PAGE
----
They suck blood, spread disease, eat their mates, and inspire great horror films. Those are just a few reasons why endangered insects rarely register on our radar, especially compared to more charismatic species like orangutans, tigers, and wolves (see below).

But in the latest issue of Sierra magazine, entomologist Richard Jones argues that even the most annoying bugs need protection -- maybe even a little love. His essay is illustrated by John Hallmén's astonishing close-up photographs.

Protect the Grey Wolf Politicians Attacking Wolves

The Endangered Species Act (ESA) is one of our most cherished and respected environmental laws. Its power lies in the independent, scientific consultation at its heart. Now legislators are attempting to undermine the rule by eliminating the gray wolf for political purposes.

Politicians shouldn't be deciding which species receive protection and which don't. In fact, Congress has never before interfered with the ESA to unprotect a specific species. Wolves should not be the first. Tell Congress now: Keep your paws off the ESA!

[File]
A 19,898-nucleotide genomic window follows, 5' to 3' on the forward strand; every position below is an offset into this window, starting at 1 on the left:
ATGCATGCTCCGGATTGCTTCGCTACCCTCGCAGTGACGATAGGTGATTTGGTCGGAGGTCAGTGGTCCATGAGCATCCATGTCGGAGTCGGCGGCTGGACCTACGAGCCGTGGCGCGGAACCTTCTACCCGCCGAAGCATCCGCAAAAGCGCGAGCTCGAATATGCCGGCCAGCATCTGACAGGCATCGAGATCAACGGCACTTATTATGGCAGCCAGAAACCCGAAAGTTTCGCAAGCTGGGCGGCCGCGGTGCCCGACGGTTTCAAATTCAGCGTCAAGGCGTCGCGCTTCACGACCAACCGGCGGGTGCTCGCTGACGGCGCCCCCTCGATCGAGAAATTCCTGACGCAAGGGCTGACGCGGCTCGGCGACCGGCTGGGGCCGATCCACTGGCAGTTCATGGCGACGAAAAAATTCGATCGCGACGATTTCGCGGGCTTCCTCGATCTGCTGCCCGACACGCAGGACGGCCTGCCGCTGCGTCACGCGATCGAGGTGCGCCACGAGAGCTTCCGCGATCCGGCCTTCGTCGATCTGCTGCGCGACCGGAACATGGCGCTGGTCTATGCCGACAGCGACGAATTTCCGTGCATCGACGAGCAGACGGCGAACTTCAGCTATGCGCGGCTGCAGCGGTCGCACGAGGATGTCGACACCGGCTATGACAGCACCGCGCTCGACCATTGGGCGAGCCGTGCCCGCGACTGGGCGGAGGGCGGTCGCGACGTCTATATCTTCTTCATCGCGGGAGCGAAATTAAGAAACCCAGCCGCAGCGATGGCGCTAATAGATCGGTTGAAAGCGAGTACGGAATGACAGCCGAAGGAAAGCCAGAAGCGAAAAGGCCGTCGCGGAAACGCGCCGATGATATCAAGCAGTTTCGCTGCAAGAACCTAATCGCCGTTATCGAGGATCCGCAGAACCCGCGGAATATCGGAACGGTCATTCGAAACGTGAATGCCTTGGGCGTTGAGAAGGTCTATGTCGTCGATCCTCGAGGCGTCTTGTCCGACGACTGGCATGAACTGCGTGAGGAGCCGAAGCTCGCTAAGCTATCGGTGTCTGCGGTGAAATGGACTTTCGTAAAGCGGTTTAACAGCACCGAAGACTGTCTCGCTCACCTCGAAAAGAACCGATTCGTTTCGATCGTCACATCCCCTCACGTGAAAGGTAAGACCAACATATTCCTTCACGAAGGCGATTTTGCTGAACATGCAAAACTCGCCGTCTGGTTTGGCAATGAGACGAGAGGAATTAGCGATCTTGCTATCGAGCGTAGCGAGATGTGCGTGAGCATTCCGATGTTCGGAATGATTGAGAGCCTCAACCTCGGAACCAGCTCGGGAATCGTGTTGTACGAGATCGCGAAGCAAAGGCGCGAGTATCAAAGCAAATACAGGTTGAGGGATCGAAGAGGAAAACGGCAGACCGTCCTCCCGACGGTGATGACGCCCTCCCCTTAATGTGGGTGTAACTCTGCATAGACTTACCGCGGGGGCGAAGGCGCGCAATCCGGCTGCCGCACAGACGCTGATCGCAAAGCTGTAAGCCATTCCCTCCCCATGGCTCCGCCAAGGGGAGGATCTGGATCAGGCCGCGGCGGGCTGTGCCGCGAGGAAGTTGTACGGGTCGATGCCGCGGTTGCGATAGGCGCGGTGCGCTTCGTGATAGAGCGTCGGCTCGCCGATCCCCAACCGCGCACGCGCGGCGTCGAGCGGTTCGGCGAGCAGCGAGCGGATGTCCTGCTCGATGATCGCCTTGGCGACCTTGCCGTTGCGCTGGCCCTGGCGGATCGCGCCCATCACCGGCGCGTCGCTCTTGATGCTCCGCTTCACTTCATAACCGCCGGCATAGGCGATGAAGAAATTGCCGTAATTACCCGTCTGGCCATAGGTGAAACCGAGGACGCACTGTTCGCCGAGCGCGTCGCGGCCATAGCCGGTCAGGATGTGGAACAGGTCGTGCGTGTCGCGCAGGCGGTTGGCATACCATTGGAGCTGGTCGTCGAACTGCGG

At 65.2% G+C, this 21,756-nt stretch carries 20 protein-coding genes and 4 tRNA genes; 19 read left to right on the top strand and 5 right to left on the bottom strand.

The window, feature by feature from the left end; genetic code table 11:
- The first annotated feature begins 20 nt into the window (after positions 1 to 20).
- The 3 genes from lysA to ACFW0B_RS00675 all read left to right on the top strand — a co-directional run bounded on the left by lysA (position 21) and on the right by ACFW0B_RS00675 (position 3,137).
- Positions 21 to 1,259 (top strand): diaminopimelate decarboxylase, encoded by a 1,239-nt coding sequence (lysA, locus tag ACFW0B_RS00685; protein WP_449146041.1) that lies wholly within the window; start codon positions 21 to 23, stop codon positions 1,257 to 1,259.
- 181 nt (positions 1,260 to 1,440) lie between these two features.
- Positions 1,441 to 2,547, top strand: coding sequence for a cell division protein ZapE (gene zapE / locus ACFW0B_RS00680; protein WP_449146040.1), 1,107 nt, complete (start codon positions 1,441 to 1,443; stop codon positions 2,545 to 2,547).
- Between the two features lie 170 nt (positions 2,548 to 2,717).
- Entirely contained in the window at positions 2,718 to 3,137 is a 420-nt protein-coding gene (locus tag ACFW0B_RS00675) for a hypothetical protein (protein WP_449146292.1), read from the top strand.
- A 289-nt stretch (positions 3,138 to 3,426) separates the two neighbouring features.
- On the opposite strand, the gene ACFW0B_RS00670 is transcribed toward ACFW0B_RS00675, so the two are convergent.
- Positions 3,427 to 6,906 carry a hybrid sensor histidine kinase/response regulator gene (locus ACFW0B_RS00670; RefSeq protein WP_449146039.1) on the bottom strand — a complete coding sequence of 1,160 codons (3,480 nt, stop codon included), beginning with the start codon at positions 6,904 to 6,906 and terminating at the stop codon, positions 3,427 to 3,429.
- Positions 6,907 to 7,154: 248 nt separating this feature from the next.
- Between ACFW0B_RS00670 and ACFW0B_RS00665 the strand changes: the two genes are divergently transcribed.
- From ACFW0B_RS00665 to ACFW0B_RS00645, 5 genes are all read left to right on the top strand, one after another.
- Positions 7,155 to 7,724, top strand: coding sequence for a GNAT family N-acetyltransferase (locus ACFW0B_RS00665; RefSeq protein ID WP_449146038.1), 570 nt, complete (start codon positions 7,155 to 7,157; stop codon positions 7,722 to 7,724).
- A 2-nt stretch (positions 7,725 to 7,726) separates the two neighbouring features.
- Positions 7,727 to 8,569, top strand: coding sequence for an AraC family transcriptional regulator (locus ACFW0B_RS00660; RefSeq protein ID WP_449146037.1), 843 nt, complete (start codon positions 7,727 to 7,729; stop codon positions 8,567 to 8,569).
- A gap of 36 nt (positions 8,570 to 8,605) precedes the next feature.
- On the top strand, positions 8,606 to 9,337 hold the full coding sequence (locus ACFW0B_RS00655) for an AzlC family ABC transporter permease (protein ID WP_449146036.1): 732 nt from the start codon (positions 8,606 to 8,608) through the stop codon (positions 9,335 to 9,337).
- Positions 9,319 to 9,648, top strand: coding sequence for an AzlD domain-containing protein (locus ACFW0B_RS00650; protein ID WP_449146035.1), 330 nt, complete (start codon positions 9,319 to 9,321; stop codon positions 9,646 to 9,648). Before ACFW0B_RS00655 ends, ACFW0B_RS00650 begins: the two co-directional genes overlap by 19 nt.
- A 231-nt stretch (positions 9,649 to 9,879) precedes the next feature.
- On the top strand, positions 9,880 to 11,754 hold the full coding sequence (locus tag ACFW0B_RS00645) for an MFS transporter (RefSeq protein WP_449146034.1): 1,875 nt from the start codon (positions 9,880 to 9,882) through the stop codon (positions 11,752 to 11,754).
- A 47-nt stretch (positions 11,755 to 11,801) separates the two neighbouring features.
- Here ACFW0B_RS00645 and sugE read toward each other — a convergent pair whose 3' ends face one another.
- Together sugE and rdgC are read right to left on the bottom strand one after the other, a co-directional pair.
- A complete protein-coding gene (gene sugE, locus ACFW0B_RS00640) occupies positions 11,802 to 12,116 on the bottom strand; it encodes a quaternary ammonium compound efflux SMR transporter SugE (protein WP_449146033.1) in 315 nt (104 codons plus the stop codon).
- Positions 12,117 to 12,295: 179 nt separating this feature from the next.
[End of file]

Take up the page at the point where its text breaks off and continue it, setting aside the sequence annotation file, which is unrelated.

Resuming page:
Calling Out the Climate CranksCalling Out the Climate Cranks

When elected leaders actually suggest that it might be better to abandon the Earth than to address climate disruption, there's got to be something we can do besides roll our eyes. Journalist Mark Hertsgaard's idea is to make such "climate cranks" explain -- on camera and in front of children -- why they want to condemn young people to spending the rest of their lives coping with the hottest climate in human history.

As part of a coalition that includes the Sierra Club,, Grist, and Kids vs. Global Warming, volunteers are putting climate cranks on the spot on Capitol Hill, at Fox News, and at the U.S. Chamber of Commerce. We'll be posting the results soon.

You can listen to an interview with Hertsgaard, whose new book got rave reviews from both the New York Times and Sierra Club Executive Director Michael Brune, in this week's Sierra Club Radio program.

Protect the Northeast Ecological Corridor Sea Turtles or Putting Greens?

The Sierra Club of Puerto Rico and its coalition partners turned out a big crowd at public hearings on the proposed fragmentation of the island's Northeast Ecological Corridor, which was designated as a nature reserve in 2008.

The new governor removed that protection the following year, though, to allow for large-scale development that could include nearly 5,000 residential and tourist units -- and four golf courses.